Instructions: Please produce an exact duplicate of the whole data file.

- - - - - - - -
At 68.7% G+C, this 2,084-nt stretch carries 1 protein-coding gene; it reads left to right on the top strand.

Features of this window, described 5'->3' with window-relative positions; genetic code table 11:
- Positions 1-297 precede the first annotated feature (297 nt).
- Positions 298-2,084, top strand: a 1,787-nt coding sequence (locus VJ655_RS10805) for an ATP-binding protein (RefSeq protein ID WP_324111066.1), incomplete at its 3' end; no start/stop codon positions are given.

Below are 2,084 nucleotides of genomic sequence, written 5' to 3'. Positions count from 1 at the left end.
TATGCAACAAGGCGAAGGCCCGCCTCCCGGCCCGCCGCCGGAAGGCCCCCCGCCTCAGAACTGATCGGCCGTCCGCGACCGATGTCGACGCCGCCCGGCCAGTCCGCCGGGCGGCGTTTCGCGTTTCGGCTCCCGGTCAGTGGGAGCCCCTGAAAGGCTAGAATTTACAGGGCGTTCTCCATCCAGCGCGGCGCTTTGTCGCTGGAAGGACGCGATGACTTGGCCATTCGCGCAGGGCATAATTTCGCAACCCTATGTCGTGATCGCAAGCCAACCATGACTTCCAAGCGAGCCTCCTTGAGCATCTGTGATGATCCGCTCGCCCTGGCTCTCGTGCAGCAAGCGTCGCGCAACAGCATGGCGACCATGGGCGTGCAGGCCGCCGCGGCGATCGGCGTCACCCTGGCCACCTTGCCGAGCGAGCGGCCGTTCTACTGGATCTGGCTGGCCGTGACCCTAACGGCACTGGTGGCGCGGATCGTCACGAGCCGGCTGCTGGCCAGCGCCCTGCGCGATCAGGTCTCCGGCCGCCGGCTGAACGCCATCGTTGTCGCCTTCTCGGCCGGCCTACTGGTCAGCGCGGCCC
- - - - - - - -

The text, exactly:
At 68.7% G+C, this 2,084-nt stretch carries 1 protein-coding gene; it reads left to right on the top strand.

Features of this window, described 5'->3' with window-relative positions; genetic code table 11:
- Positions 1-297 precede the first annotated feature (297 nt).
- Positions 298-2,084, top strand: a 1,787-nt coding sequence (locus VJ655_RS10805) for an ATP-binding protein (RefSeq protein ID WP_324111066.1), incomplete at its 3' end; no start/stop codon positions are given.

Below are 2,084 nucleotides of genomic sequence, written 5' to 3'. Positions count from 1 at the left end.
TATGCAACAAGGCGAAGGCCCGCCTCCCGGCCCGCCGCCGGAAGGCCCCCCGCCTCAGAACTGATCGGCCGTCCGCGACCGATGTCGACGCCGCCCGGCCAGTCCGCCGGGCGGCGTTTCGCGTTTCGGCTCCCGGTCAGTGGGAGCCCCTGAAAGGCTAGAATTTACAGGGCGTTCTCCATCCAGCGCGGCGCTTTGTCGCTGGAAGGACGCGATGACTTGGCCATTCGCGCAGGGCATAATTTCGCAACCCTATGTCGTGATCGCAAGCCAACCATGACTTCCAAGCGAGCCTCCTTGAGCATCTGTGATGATCCGCTCGCCCTGGCTCTCGTGCAGCAAGCGTCGCGCAACAGCATGGCGACCATGGGCGTGCAGGCCGCCGCGGCGATCGGCGTCACCCTGGCCACCTTGCCGAGCGAGCGGCCGTTCTACTGGATCTGGCTGGCCGTGACCCTAACGGCACTGGTGGCGCGGATCGTCACGAGCCGGCTGCTGGCCAGCGCCCTGCGCGATCAGGTCTCCGGCCGCCGGCTGAACGCCATCGTTGTCGCCTTCTCGGCCGGCCTACTGGTCAGCGCGGCCC